Pinker reflects on his book Enlightenment Now, addressing criticism and controversy.
Nor has Enlightenment thinking ever carried the day. It has enjoyed spells of influence which have increased in length since 1945, but always has been opposed by Romantic, nationalist, militarist, and other Counter-Enlightenment ideologies. The authoritarian populism of the 2010s falls smack into that undertow—not just the emotional currents, but a line of intellectual influence. As I noted in EN, “the intellectual roots of Trumpism” is not an oxymoron, and many members of his brain trust and alt-right base proudly credit Counter-Enlightenment theoreticians. These themes can be appealing during periods of economic, cultural, and demographic change, particularly to factions that feel disrespected and left behind.
For believers in Enlightenment and progress, the second year Donald Trump’s presidency felt like being strapped to a table and getting a series of unpredictable electric shocks. They include his kissing up to autocratic thugs, undermining a free press and judiciary, demonizing foreigners, gutting environmental protections, blowing off climate science, renouncing international cooperation, and threatening to renew a nuclear arms race.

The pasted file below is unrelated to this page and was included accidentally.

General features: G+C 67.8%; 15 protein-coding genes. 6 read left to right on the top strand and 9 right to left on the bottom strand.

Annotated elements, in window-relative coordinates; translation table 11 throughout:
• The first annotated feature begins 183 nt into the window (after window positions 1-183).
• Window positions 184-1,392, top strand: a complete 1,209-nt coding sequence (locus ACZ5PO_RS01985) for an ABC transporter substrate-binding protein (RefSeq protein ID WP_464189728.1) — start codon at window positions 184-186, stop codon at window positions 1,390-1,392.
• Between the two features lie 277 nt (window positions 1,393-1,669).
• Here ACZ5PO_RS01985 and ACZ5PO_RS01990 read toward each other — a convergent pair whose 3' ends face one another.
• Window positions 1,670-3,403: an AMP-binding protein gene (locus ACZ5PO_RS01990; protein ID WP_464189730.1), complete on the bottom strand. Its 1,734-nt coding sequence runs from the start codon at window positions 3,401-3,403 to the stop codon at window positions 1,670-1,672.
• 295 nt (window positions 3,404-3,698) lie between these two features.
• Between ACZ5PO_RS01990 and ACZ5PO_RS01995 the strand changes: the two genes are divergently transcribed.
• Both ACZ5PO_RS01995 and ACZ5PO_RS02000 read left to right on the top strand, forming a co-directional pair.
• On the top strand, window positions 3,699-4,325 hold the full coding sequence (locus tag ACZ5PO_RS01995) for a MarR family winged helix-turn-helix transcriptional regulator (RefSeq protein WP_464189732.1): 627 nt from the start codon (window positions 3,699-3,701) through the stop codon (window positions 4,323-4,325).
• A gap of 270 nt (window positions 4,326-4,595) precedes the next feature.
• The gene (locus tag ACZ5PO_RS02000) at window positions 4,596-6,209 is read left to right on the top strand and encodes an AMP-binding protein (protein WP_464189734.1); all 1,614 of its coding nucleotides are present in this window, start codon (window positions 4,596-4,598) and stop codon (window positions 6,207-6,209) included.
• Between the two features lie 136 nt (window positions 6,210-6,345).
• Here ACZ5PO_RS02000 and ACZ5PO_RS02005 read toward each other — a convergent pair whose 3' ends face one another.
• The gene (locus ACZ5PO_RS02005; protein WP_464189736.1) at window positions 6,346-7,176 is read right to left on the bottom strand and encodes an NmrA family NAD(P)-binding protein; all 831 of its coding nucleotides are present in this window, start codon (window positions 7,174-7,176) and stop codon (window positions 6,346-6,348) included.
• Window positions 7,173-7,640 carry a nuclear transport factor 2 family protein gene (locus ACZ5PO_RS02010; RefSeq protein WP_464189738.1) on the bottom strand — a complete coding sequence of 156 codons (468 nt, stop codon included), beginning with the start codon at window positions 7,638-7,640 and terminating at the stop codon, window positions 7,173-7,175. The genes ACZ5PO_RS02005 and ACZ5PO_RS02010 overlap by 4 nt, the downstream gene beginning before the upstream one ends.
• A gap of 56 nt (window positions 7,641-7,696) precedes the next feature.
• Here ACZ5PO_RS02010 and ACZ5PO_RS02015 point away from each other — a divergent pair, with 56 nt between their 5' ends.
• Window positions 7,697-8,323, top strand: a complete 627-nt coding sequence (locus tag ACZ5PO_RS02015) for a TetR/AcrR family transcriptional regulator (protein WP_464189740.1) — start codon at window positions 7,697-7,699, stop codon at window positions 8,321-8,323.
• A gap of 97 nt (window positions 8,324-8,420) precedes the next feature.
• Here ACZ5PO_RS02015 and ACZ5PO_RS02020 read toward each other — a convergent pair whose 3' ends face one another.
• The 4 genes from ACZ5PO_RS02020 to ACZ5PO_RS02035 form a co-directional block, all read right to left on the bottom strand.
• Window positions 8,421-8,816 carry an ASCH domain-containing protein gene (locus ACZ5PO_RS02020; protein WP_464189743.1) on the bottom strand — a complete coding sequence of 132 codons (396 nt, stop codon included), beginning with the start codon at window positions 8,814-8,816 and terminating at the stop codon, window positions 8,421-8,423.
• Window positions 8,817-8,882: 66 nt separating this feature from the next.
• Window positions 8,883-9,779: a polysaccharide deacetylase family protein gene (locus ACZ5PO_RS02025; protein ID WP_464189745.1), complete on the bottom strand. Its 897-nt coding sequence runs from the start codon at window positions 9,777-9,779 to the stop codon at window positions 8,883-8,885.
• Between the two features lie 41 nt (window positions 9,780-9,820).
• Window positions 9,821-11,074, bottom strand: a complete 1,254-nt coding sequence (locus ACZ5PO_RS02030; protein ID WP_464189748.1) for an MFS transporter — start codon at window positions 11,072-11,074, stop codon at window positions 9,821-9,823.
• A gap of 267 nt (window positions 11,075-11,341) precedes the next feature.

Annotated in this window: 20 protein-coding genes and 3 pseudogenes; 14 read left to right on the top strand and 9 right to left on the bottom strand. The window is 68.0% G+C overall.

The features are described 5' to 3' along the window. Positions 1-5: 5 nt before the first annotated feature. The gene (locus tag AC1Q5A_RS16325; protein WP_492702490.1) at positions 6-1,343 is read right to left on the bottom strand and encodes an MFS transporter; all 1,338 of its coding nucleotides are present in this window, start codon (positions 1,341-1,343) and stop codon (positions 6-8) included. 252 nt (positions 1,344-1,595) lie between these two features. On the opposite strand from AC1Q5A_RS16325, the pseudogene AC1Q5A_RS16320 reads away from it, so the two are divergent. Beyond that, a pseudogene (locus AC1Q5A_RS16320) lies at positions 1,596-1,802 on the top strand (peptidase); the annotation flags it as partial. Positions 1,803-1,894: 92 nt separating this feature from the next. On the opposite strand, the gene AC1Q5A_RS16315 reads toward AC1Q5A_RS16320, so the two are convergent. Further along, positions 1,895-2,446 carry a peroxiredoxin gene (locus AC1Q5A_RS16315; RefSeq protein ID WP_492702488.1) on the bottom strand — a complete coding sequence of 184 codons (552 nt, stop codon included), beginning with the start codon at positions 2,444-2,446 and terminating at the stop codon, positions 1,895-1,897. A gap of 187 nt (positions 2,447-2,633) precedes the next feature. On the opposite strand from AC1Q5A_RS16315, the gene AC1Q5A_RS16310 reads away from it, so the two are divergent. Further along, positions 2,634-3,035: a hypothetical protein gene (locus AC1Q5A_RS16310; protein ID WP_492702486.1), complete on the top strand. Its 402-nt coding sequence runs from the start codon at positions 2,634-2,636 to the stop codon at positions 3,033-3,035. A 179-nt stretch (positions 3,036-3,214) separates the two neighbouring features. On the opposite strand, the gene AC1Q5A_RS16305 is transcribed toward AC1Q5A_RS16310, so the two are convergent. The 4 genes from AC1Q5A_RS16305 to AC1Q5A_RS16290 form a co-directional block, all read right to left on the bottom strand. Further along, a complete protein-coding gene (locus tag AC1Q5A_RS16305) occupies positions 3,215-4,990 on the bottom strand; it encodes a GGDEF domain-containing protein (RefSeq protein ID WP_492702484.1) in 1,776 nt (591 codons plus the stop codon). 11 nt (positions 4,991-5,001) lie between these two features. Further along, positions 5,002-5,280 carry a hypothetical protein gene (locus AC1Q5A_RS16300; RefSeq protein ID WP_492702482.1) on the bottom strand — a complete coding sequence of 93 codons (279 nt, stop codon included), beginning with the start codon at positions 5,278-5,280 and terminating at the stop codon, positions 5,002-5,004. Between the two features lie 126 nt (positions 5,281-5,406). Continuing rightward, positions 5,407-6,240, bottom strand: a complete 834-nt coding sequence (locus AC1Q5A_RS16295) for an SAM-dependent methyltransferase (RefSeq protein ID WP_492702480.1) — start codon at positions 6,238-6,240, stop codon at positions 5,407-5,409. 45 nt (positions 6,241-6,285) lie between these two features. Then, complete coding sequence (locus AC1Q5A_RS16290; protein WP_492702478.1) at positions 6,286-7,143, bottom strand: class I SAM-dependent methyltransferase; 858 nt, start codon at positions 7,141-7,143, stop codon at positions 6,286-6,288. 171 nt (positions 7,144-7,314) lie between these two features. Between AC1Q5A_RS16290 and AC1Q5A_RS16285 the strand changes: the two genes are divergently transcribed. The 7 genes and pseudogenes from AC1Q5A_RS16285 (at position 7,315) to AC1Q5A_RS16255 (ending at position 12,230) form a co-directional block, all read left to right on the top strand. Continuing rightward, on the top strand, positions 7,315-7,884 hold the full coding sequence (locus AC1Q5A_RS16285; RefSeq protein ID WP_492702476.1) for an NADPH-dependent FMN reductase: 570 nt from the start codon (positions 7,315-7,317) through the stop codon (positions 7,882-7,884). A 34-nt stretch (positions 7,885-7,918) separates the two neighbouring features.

But before we imagine the future as a boot stamping on a human face forever, we need to put authoritarian populism in perspective. Despite its recent swelling, populism appears to have plateaued. A majority of Americans consistently disapprove of Trump, and in Europe, nationalist parties won a median of just 13 percent of votes in 2018 elections. The demographic sectors that are the hottest hotbeds of populism are all in decline: rural, less educated, older, and ethnic majorities. The travails of Trump and Brexit in 2018 are a reminder to supporters that populism works better in theory than in practice. Lined up against it are democratic checks and balances within a country and pressures toward global cooperation outside it, the only effective means to deal with trade, migration, pollution, pandemics, cybercrime, terrorism, piracy, rogue states, and war.
In spite of Trump’s supposed anti-enlightenment values, I think Pinker can sleep easy knowing “The Enlightenment” is winning.
There is a widespread narrative that Trump represents major shift to the status quo and that people voted for him because of this. However, the vast majority of people who voted for Trump voted for him because simply he’s not a Democrat, not because of anti-establishment policies and sentiment per say. This explains how Romney, who is the opposite of Trump in terms of sentiment, got a higher percentage of popular vote than Trump. Also, Trump’s policies have not deviated that much from the right-wing establishment, such as tax cuts , deregulation, and defense spending, climate change, etc.
The social-justice left is a bigger threat to ‘enlightenment values’ than the Trump-right. The former are much more effective at making society conform to their beliefs. In terms of enacting counter-enlightenment, anti-establishment policy, ‘Trumpism’ has been ineffective.